Since Escape from Tarkov’s latest major patch, BattleState Games has been pursuing cheaters with renewed aggression. The day after the wipe, the company banned some 3,000 players, and that number has now climbed to almost 10,000. BattleState chief operations officer Nikita Buyanov says the studio has plans to address real-money trading and high pings as well.
Taking to the Tarkov subreddit, Buyanov provided players with an update on BattleState’s plan for addressing cheating in the game. BattlEye, the anti-cheat solution Tarkov uses, has been responsible for nearly 10,000 bans, and Buyanov says BattleState is working with BattlEye to refine that system to make bans process as quickly as possible.
The studio also plans on adding an in-game player report system – although Buyanov writes that reports will be used alongside BattlEye data to make a determination on whether a ban is appropriate. Another tool in development is SMS-based two-factor authentication, although Buyanov admits that cheaters willing to pay $200 for a cheat are likely willing to buy a new SIM card as well.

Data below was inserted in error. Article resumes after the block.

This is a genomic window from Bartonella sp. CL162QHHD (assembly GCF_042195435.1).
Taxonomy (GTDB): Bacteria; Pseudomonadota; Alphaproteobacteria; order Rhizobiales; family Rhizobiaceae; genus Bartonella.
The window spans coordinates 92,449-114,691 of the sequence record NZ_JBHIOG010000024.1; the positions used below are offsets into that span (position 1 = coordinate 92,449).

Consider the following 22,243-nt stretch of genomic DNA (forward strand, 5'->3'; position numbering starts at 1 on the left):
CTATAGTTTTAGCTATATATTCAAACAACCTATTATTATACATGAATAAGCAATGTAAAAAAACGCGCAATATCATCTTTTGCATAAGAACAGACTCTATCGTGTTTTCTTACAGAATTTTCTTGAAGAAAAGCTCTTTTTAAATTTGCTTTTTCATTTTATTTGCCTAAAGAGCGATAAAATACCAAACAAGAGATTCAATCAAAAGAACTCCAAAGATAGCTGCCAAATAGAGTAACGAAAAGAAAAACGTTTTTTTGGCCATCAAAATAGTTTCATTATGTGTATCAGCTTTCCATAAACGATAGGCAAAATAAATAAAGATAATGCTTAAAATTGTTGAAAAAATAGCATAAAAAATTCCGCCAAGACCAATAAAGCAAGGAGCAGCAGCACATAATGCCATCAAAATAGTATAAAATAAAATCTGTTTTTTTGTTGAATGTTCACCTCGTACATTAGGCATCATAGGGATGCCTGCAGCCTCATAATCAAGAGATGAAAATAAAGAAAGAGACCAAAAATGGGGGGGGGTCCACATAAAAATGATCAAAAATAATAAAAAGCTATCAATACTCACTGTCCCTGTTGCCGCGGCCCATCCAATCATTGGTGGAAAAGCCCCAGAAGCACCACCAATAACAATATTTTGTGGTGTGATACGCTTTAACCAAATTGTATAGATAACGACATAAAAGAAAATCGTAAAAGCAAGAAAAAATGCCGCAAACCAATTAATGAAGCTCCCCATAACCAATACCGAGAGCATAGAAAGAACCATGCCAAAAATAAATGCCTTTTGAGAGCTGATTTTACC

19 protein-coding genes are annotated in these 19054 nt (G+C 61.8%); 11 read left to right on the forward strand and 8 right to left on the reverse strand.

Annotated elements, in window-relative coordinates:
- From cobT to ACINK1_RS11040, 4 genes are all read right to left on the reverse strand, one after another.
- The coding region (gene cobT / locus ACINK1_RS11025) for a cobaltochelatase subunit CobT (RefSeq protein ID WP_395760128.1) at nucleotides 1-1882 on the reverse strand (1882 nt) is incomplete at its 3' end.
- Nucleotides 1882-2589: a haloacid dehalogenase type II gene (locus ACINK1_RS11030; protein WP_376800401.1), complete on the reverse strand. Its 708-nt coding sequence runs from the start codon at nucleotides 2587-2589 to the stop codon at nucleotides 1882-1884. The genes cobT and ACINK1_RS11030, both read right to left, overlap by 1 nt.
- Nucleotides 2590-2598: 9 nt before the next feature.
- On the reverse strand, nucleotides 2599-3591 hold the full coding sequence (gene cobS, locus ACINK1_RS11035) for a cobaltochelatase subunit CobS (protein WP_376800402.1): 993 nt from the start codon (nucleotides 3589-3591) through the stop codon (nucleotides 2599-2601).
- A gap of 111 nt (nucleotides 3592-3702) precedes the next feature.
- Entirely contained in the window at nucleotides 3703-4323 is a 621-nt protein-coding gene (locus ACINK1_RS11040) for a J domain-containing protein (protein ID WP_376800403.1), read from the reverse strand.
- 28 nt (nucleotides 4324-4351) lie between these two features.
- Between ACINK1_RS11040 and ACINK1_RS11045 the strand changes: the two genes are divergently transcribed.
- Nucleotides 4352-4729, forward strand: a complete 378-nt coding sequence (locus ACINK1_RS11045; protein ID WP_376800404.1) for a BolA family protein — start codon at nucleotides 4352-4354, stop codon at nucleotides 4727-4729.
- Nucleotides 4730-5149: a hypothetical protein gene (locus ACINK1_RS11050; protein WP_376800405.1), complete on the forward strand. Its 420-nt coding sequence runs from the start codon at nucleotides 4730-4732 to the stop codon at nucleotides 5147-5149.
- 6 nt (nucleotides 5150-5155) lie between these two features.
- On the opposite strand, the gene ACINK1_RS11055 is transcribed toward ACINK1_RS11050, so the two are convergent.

“This will just make their life a little harder, but it’s a good thing,” Buyanov says.
Buyanov went on to say that BattleState is banning anyone caught trading with real money in the Tarkov flea market – and that policy covers buyers and sellers both. “Planning a lot of things against them which I can’t disclose,” Buyanov wrote.
The studio is also considering disallowing players from connecting to Tarkov from behind VPNs, as these can result in bad ping rates that reduce the quality of matches for everyone involved.
“Unfortunately, some of [the] past and upcoming measures can influence … the fair players, restrict[ing] them somehow,” Buyanov said. “That’s why it’s not an easy and quick bunch of measures – it must be done properly.”
Finding your way around Tarkov for the first time? Check out our guide to Tarkov’s Interchange map, which will show you – most importantly – where the exits are.